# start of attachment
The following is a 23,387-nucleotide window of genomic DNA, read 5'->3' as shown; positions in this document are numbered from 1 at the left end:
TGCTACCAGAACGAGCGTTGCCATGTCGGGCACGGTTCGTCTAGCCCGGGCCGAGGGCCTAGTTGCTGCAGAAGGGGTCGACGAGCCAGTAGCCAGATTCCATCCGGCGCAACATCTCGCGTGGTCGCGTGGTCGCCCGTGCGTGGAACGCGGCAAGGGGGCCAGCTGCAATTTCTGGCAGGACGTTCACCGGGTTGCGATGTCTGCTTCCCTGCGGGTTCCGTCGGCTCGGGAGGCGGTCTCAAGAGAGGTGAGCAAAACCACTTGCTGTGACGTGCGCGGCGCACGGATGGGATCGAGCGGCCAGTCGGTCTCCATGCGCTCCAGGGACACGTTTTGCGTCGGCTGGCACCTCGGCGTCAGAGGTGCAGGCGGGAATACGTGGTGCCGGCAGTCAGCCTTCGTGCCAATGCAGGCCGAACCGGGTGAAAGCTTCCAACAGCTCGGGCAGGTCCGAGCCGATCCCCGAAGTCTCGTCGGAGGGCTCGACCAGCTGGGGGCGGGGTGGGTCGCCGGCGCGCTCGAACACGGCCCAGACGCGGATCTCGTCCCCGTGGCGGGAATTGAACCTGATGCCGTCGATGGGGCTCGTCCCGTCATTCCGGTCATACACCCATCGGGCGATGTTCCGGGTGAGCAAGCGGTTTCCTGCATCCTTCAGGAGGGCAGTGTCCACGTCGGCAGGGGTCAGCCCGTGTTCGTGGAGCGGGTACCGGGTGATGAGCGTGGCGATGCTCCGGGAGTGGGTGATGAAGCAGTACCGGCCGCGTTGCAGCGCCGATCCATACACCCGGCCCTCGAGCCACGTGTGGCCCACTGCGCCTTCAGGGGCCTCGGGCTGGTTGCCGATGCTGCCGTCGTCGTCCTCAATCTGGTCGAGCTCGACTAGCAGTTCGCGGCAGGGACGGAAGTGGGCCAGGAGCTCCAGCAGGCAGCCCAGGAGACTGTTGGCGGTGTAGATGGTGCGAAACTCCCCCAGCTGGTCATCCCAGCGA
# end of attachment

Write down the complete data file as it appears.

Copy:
The following is a 23,387-nucleotide window of genomic DNA, read 5'->3' as shown; positions in this document are numbered from 1 at the left end:
TGCTACCAGAACGAGCGTTGCCATGTCGGGCACGGTTCGTCTAGCCCGGGCCGAGGGCCTAGTTGCTGCAGAAGGGGTCGACGAGCCAGTAGCCAGATTCCATCCGGCGCAACATCTCGCGTGGTCGCGTGGTCGCCCGTGCGTGGAACGCGGCAAGGGGGCCAGCTGCAATTTCTGGCAGGACGTTCACCGGGTTGCGATGTCTGCTTCCCTGCGGGTTCCGTCGGCTCGGGAGGCGGTCTCAAGAGAGGTGAGCAAAACCACTTGCTGTGACGTGCGCGGCGCACGGATGGGATCGAGCGGCCAGTCGGTCTCCATGCGCTCCAGGGACACGTTTTGCGTCGGCTGGCACCTCGGCGTCAGAGGTGCAGGCGGGAATACGTGGTGCCGGCAGTCAGCCTTCGTGCCAATGCAGGCCGAACCGGGTGAAAGCTTCCAACAGCTCGGGCAGGTCCGAGCCGATCCCCGAAGTCTCGTCGGAGGGCTCGACCAGCTGGGGGCGGGGTGGGTCGCCGGCGCGCTCGAACACGGCCCAGACGCGGATCTCGTCCCCGTGGCGGGAATTGAACCTGATGCCGTCGATGGGGCTCGTCCCGTCATTCCGGTCATACACCCATCGGGCGATGTTCCGGGTGAGCAAGCGGTTTCCTGCATCCTTCAGGAGGGCAGTGTCCACGTCGGCAGGGGTCAGCCCGTGTTCGTGGAGCGGGTACCGGGTGATGAGCGTGGCGATGCTCCGGGAGTGGGTGATGAAGCAGTACCGGCCGCGTTGCAGCGCCGATCCATACACCCGGCCCTCGAGCCACGTGTGGCCCACTGCGCCTTCAGGGGCCTCGGGCTGGTTGCCGATGCTGCCGTCGTCGTCCTCAATCTGGTCGAGCTCGACTAGCAGTTCGCGGCAGGGACGGAAGTGGGCCAGGAGCTCCAGCAGGCAGCCCAGGAGACTGTTGGCGGTGTAGATGGTGCGAAACTCCCCCAGCTGGTCATCCCAGCGA